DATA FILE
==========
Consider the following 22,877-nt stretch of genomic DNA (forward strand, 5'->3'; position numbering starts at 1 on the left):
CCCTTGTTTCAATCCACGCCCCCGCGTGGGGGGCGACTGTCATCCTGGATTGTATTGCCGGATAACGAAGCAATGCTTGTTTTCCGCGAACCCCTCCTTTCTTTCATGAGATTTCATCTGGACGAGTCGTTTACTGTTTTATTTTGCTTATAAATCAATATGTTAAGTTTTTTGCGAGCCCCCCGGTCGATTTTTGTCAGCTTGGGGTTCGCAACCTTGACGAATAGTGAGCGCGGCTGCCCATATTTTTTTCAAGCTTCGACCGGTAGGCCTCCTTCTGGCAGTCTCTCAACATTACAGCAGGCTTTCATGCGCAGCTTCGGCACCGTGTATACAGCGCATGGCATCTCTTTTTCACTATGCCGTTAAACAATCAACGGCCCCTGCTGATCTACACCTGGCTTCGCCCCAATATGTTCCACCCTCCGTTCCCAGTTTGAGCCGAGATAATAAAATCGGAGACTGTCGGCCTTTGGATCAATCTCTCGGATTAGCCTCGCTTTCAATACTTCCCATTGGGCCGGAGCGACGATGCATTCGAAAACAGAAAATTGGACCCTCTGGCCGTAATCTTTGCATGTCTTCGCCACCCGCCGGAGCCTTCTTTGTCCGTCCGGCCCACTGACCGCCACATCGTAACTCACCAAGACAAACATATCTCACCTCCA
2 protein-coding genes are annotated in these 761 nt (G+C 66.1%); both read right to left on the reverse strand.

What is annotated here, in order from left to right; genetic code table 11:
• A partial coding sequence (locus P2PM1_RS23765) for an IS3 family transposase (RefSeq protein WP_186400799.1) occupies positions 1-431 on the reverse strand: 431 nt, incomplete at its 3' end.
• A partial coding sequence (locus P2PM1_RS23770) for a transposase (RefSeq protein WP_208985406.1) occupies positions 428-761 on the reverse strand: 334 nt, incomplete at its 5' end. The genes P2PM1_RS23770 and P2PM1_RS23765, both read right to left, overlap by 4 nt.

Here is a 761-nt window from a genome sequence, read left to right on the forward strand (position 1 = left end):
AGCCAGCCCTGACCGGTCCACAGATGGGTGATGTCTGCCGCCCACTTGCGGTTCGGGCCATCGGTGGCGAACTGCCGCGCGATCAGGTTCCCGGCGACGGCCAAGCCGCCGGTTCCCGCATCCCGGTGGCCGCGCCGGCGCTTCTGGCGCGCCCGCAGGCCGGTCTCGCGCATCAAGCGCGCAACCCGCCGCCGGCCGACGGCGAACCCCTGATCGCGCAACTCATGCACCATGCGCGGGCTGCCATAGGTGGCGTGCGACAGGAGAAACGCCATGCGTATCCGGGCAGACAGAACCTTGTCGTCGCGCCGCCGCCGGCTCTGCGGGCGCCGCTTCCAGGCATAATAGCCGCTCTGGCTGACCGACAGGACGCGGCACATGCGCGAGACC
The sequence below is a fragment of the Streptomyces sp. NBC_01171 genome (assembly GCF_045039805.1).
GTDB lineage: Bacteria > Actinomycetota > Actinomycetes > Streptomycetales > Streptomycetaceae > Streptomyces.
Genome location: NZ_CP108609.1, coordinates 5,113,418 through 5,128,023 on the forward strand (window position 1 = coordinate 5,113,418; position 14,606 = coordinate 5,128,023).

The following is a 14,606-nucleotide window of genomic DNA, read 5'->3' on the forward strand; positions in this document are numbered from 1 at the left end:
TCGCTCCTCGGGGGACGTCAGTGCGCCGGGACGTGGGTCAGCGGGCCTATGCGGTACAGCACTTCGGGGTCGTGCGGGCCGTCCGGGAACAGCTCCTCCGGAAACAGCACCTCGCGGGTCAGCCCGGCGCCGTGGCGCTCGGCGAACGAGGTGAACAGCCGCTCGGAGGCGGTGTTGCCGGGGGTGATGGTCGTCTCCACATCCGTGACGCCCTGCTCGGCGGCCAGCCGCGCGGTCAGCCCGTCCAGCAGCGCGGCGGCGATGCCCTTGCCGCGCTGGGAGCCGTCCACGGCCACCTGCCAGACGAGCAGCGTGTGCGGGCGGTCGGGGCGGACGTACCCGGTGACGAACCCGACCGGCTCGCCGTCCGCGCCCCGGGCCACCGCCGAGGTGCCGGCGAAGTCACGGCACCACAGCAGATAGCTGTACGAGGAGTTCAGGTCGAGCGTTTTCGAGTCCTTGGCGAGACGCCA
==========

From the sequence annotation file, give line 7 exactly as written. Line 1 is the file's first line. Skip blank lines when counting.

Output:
Here is a 761-nt window from a genome sequence, read left to right on the forward strand (position 1 = left end):